Malware

Malware / Most Viewed

Why Vint Cerf is Wrong

At the Internet Governance Forum in Baku, I made an intervention on behalf of NL IGF, reporting on the recommendations given by the participants of Workshop 87... I concluded that more regulatory and law enforcement bodies need to become part of the IGF discussions, as they are an integral part of governing the Internet from a safety and security perspective. Mr. Cerf responded with a one-liner: "I can't help observing, if we keep the regulatories confused, maybe they will leave us alone". more

Patching is Hard

There are many news reports of a ransomware worm. Much of the National Health Service in the UK has been hit; so has FedEx. The patch for the flaw exploited by this malware has been out for a while, but many companies haven't installed it. Naturally, this has prompted a lot of victim-blaming: they should have patched their systems. Yes, they should have, but many didn't. Why not? Because patching is very hard and very risk, and the more complex your systems are, the harder and riskier it is. more

Paul Vixie on How the Openness of the Internet Is Poisoning Us

In a video interview conducted during the NSCS ONE conference, Paul Vixie CEO of Farsight Security further discusses the topic of his presentation titled: "Defective by Design -- How the Internet's Openness is Slowly Poisoning Us". more

Continued Threats from Malware

As part of my job, I manage an incident response team that was engaged by a significant organization in Georgia whose network was infected by the QBOT (a.k.a. QAKBOT) malware. The customer had been infected for over a year, several teams before ours had failed to solve the problem, and they continued to get reinfected by the malware when they thought they had eradicated it. Over time it had spread to more than 1,000 computers in their ecosystem stealing user credentials along the way. more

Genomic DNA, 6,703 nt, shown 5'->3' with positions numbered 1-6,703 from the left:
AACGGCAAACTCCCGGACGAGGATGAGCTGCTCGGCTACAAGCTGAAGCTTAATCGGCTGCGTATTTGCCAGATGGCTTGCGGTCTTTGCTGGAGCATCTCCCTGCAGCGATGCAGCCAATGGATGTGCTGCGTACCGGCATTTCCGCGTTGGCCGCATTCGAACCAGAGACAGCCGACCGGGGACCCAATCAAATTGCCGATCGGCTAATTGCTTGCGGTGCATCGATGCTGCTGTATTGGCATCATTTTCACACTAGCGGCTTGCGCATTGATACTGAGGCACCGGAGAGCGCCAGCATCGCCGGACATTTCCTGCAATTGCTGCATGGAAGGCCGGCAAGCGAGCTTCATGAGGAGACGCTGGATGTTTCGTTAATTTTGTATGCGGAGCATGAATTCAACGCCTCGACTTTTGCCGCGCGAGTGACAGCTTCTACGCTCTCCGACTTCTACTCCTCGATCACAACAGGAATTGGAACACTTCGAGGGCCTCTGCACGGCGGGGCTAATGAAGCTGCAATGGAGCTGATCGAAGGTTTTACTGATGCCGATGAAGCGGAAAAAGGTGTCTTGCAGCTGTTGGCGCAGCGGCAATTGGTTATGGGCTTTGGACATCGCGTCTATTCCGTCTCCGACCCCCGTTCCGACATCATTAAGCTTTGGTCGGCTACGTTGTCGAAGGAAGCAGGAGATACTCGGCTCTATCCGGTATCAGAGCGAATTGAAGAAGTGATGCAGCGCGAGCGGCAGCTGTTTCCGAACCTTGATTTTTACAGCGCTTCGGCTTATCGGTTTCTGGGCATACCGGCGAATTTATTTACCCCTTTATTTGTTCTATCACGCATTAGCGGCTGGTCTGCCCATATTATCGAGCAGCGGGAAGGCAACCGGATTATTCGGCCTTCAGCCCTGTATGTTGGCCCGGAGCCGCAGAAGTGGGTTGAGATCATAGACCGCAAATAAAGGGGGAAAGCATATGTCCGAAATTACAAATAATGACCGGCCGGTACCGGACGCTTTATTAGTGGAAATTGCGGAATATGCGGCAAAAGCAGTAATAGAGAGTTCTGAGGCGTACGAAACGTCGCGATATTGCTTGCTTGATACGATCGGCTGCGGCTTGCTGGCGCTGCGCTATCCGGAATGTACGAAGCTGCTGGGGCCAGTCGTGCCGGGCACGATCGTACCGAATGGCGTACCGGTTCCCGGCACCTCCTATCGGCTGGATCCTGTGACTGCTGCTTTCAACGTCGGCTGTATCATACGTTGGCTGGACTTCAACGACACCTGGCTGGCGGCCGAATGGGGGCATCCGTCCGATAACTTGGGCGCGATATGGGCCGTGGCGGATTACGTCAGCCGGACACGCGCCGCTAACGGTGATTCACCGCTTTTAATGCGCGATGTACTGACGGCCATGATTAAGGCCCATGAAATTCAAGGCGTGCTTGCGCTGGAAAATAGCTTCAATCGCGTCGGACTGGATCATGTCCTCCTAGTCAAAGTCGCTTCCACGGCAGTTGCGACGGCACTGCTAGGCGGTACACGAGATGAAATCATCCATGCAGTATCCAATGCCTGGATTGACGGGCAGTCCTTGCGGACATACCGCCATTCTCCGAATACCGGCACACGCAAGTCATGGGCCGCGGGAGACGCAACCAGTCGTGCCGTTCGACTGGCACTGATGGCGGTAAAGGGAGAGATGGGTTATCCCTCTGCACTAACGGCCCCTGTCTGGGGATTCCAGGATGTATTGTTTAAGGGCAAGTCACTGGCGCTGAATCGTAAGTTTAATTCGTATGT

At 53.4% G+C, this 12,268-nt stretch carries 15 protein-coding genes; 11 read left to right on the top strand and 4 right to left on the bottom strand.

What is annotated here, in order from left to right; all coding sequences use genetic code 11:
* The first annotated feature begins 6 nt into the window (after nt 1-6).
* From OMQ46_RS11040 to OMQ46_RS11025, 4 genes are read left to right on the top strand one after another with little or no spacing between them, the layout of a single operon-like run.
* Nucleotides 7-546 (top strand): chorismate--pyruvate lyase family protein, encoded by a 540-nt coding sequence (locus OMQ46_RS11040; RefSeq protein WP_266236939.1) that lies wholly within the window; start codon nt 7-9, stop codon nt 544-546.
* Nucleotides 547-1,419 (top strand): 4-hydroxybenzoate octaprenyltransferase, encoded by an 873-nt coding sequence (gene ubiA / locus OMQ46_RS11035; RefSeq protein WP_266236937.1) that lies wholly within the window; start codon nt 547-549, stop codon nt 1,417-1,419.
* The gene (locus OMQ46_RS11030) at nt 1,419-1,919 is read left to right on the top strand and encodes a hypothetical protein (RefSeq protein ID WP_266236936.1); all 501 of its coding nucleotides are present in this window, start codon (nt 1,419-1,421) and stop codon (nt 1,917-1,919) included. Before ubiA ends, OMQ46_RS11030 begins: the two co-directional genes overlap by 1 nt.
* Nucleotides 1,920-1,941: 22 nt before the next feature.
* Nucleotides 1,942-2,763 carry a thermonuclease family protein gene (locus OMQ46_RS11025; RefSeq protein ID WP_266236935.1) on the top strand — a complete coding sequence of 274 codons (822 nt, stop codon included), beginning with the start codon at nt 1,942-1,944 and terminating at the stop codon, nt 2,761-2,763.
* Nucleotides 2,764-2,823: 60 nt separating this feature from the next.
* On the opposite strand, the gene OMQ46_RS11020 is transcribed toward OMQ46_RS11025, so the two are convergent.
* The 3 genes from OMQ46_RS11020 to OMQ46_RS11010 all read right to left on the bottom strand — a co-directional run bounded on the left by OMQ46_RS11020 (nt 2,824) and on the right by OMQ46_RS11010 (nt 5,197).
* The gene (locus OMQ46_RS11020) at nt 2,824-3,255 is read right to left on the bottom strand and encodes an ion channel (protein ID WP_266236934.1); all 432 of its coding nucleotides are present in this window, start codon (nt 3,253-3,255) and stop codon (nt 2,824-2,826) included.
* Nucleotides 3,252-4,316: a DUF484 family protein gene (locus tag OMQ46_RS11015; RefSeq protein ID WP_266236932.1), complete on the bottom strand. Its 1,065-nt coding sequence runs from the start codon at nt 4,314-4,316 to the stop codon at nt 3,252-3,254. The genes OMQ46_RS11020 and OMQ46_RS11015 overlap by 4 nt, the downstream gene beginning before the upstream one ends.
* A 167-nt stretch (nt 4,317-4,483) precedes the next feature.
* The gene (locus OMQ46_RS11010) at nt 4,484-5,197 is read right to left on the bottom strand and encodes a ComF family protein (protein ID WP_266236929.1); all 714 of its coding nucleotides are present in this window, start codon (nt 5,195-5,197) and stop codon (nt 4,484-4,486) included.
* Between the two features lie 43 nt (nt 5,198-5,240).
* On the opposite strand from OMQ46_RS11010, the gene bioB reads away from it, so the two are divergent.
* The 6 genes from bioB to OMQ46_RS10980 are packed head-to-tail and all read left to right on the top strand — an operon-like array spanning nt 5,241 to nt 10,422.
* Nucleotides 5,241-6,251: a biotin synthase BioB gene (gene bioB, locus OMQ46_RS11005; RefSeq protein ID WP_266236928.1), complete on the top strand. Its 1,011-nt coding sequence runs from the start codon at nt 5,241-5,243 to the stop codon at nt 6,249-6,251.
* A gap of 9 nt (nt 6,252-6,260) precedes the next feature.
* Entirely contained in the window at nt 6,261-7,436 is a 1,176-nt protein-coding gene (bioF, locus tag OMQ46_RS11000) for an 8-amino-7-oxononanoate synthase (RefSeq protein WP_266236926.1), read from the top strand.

2.6 Billion Records Were Stolen, Lost or Exposed Worldwide in 2017, an 88% Increase From 2016

Over the past five years, nearly 10 billion records have been lost, stolen or exposed, with an average of five million records compromised every day. more

New Wave of Ransomware Spreading Rapidly Through Russia, Ukrain and Other Nations

A new wave of ransomware called "BadRabbit" is targeting Russia and Eastern Europe, affecting Russian Interfax news agency and reported flight delays at Ukraine‚Äôs Odessa airport. more

CircleID’s Top 10 Posts of 2009

Looking back at the year that just ended, here are the top ten most popular news, blogs, and industry news on CircleID in 2009 based on the overall readership of the posts. Congratulations to all the participants whose posts reached top readership in 2009 and best wishes to the entire community in 2010. more

UK’s Government Websites Infected by Cryptocurrency Mining Malware

Thousands of websites are reported to have been infected by malware over the weekend forcing visitors' computers to mine cryptocurrency while using the sites. more